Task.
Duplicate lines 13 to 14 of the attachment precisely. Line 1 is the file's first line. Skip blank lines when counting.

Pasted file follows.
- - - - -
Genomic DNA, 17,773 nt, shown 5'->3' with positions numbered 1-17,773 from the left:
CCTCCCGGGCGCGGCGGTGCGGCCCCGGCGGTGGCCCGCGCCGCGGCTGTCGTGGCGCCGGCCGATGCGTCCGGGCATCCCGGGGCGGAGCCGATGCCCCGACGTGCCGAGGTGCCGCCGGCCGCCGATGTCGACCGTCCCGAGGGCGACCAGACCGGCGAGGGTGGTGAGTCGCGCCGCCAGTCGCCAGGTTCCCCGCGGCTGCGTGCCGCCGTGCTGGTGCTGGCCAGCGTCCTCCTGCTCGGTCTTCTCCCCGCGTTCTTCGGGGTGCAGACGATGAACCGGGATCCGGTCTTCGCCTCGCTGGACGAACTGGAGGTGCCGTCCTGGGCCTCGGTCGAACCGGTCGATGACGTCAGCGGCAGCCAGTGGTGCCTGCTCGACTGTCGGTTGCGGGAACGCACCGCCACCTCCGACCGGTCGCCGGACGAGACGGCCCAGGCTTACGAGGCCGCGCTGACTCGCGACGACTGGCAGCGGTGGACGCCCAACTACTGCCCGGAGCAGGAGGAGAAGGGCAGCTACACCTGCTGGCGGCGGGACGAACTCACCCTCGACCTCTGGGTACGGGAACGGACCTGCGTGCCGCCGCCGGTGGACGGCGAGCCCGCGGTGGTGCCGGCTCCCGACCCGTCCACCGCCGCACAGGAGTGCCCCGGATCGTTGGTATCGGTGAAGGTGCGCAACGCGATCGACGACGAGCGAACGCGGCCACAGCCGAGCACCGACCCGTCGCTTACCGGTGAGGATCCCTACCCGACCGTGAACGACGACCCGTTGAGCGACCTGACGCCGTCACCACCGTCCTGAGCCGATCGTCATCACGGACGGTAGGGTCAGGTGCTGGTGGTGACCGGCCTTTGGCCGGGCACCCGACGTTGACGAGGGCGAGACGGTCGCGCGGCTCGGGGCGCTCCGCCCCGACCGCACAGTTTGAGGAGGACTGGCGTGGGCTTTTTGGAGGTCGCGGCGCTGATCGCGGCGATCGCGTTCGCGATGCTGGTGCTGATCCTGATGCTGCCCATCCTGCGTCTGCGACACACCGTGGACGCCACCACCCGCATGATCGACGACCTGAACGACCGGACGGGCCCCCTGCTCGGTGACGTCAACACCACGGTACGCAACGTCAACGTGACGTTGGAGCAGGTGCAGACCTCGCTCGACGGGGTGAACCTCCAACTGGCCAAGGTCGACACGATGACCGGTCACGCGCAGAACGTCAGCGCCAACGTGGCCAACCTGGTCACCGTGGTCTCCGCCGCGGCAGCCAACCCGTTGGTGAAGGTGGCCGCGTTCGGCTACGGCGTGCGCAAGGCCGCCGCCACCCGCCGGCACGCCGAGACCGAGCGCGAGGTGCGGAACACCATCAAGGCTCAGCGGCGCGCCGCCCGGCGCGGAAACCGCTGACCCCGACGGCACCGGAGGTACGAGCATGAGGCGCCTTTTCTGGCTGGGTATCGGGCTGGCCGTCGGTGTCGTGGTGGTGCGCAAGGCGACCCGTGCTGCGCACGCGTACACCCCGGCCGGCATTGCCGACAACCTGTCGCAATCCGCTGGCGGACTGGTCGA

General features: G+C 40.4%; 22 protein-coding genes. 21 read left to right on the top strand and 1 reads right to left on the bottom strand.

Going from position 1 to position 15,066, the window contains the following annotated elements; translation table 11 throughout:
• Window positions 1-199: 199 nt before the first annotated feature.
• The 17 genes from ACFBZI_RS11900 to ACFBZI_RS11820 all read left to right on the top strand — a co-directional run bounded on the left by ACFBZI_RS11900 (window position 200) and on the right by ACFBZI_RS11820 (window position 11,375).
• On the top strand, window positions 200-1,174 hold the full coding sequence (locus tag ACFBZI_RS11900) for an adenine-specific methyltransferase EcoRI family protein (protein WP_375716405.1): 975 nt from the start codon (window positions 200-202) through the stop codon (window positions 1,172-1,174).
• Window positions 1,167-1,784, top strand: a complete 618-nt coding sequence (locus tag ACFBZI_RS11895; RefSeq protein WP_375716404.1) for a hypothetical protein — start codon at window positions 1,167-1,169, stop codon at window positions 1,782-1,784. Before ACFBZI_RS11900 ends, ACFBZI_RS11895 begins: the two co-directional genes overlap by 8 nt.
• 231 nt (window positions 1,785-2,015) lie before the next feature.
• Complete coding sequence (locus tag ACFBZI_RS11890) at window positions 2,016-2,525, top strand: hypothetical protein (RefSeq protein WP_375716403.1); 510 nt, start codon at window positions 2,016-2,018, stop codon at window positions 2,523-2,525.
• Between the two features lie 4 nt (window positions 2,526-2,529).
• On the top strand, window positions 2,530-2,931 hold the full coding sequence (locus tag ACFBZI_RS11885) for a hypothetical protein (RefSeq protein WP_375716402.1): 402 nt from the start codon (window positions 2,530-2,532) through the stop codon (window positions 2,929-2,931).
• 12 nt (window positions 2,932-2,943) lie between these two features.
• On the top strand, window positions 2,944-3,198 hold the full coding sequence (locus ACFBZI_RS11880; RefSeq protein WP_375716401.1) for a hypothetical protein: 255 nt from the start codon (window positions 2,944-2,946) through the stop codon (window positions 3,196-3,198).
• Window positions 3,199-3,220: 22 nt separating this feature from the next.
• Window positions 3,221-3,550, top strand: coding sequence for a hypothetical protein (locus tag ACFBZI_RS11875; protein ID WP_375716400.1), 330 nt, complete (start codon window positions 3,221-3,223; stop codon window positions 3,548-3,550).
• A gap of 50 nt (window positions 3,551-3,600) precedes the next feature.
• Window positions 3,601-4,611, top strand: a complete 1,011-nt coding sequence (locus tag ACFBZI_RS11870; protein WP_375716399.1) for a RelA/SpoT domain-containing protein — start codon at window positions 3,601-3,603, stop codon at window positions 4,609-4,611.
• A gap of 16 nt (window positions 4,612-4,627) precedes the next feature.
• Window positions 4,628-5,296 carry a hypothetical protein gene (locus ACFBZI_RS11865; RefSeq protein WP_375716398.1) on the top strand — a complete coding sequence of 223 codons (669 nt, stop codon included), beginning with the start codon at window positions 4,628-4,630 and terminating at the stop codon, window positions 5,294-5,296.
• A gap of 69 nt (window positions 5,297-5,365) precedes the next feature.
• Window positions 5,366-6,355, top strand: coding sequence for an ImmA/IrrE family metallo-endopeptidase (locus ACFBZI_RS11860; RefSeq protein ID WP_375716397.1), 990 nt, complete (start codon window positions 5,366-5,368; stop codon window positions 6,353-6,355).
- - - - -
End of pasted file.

• 12 nt (window positions 2,932-2,943) lie between these two features.
• On the top strand, window positions 2,944-3,198 hold the full coding sequence (locus ACFBZI_RS11880; RefSeq protein WP_375716401.1) for a hypothetical protein: 255 nt from the start codon (window positions 2,944-2,946) through the stop codon (window positions 3,196-3,198).